No two persons ever read the same book. --Edmund Wilson

Tuesday, July 01, 2003

Cowboy Feng's Space Bar and Grille -- Steven Brust

Thirteen years after its first publication, Steven Brust's most science-fictional novel - Cowboy Feng's Space Bar and Grille - has been reissued by Tor US.

With hindsight it's easy to detect Brust's debt to Roger Zelazny: there's a particularly metaphysical twist to some of his metaphors, and a cavalier disregard for modern English that's reminiscent of Zelazny at his most lavish. But the admiration went both ways: Zelazny's praise of Brust ("He's good. He moves fast. He surprises you.") appears on the cover of this and more recent Brust novels.

And he does surprise you. Cowboy Feng's Space Bar and Grille is a murder mystery, a time-travel whodunit and a love story, with plenty of other ingredients to taste - including a memorable elegy to Laphroiag, and an ingenious use for goats.

The novel's credited to 'Steven Brust, PJF', and Tor would have done well to include Brust's own explanation of the acronym. 'PJF' stands for 'Pre-Joycean Fellowship', a tongue-in-cheek agglomeration of (mainly Minnesotan) writers who, in Brust's words, "exist to poke fun at the excesses of modern literature, while simultaneously mining it for everything of value."

Brust (unsurprisingly) is disingenuous. Billy, who sounds from the photofit as though he bears a marked resemblance to Brust himself, is as unreliable a narrator as you could wish to encounter. The 'Intermezzos' between each chapter, which at first appear to be telling separate, disjointed tales, have an unexpected connection to the primary narrative. And I remain mistrustful of any novel in which a major threat to humanity is described solely in terms of current jokes and references to taboo menu items. (Pancakes and flounders, if you must know).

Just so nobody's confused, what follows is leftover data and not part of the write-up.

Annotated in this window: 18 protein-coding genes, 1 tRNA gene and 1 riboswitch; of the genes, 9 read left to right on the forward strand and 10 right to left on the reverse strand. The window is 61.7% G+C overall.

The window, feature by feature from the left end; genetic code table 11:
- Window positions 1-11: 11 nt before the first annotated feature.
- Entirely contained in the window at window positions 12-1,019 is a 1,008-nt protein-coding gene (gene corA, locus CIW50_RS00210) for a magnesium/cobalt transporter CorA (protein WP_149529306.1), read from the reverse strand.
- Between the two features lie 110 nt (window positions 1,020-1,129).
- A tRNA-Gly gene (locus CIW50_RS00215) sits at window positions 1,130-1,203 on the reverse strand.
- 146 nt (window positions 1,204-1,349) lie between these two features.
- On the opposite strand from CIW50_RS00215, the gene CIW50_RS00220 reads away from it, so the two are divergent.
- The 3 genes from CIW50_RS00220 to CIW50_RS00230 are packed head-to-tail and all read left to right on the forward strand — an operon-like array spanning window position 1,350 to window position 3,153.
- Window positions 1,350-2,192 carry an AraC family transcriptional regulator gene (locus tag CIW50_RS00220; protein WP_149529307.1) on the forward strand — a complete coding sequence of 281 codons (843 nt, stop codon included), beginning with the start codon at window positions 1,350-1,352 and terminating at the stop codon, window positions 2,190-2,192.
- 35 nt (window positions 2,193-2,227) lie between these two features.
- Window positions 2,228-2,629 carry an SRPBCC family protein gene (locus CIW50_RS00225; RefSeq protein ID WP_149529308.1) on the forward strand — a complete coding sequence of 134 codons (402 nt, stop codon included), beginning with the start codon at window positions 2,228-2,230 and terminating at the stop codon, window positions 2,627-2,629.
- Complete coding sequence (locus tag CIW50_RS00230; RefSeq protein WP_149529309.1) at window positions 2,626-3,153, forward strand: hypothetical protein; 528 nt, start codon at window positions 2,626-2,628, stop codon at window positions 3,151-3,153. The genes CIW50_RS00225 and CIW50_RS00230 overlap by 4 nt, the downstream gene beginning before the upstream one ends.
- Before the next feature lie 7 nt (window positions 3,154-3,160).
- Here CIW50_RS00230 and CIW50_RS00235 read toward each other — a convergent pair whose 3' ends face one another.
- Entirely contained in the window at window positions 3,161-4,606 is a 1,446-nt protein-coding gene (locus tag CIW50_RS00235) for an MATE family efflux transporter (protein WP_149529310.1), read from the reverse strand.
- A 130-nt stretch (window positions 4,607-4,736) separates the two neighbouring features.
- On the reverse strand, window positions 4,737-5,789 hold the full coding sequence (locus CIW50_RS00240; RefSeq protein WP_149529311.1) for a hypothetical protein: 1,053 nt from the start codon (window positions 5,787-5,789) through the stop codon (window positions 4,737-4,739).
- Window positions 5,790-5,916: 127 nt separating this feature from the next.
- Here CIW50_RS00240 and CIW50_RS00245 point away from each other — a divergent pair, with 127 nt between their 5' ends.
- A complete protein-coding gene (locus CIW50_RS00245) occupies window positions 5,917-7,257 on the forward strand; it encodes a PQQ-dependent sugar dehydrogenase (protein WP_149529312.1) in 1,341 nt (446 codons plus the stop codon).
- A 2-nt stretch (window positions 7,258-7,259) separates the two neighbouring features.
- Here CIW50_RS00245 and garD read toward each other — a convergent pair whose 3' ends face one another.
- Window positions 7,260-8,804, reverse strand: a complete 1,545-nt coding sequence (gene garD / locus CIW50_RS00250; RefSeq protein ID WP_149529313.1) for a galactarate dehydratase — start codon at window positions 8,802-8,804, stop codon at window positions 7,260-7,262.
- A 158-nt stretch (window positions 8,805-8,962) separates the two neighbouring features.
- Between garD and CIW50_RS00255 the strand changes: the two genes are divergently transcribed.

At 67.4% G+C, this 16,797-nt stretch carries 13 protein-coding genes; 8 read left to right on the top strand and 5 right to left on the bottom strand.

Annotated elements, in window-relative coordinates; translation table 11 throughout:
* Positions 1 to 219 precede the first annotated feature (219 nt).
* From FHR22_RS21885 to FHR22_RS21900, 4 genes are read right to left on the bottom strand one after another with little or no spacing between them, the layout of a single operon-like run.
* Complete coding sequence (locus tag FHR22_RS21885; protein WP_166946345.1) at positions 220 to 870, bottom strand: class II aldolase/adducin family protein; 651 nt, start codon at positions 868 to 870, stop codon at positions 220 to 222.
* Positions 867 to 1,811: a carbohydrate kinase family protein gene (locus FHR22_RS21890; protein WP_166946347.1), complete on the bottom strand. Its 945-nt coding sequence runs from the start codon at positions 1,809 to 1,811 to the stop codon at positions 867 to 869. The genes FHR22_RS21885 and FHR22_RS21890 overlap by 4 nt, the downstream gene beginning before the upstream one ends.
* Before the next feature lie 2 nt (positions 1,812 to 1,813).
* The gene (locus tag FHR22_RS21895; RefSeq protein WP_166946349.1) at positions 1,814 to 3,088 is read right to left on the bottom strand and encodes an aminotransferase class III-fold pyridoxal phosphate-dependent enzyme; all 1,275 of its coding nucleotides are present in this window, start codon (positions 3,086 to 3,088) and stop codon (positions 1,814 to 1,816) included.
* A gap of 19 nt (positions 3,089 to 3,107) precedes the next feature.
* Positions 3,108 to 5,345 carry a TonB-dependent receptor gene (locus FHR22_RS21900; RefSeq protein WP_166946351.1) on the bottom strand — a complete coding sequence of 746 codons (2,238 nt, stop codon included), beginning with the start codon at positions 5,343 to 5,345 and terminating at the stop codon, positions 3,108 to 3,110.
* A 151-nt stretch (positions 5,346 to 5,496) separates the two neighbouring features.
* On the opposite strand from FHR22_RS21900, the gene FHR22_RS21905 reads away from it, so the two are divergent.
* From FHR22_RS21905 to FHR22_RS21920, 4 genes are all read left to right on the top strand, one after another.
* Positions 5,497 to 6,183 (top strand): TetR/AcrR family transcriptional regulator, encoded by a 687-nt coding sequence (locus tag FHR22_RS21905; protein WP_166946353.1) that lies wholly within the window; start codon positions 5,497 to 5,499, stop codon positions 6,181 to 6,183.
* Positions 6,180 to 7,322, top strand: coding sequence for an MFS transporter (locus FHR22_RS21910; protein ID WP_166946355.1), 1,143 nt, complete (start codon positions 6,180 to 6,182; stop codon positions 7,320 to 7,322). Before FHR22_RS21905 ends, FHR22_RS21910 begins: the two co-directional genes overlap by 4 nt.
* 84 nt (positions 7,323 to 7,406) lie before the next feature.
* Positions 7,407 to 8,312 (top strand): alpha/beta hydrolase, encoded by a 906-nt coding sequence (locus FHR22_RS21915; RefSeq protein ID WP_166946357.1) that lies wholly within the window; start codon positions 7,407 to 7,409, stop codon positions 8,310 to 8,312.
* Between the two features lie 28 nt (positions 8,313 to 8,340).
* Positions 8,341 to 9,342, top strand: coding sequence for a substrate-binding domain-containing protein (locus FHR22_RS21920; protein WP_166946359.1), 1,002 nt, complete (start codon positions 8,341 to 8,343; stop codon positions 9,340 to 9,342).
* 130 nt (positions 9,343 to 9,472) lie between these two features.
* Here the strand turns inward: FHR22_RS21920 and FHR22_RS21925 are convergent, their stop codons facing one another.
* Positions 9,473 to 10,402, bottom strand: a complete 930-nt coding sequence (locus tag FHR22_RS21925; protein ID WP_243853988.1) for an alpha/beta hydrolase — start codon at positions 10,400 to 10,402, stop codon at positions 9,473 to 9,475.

The science-fictional trappings of the novel are more backdrop than setting: the eponymous restaurant executes a time/space leap whenever atomic war occurs in its vicinity, depositing itself and its inhabitants in a safer place. When the novel opens, the restaurant and its 'crew' - cook, handyman etc, plus an Irish folk band who happened to be playing when the first jump occurred - find themselves on New Quebec, their first trip outside the solar system. Working out why they're there, how they're there and what they're meant to be doing there, is next on the agenda: the process drives a fast-moving, emotional rollercoaster of a plot. The action is punctuated by jam sessions as the band submerge their sorrows in music, in a way that will be familiar to any devotee of early-Nineties North American urban fantasy. (Think de Lint, Emma Bull, Pamela Dean et al). If the music leaves you cold, the cooking might get to you: this is not a novel to be read on an empty stomach!

Brust's light, witty prose sits oddly, at times, with the salvation of humanity and the weighty ethical issues underlying the narrative. Yet - in part due to the emotional honesty of the characters - it carries off Brust's narrative sleight-of-hand with considerable flair. A welcome reissue! (Oh, and Deverra's there: page 94).

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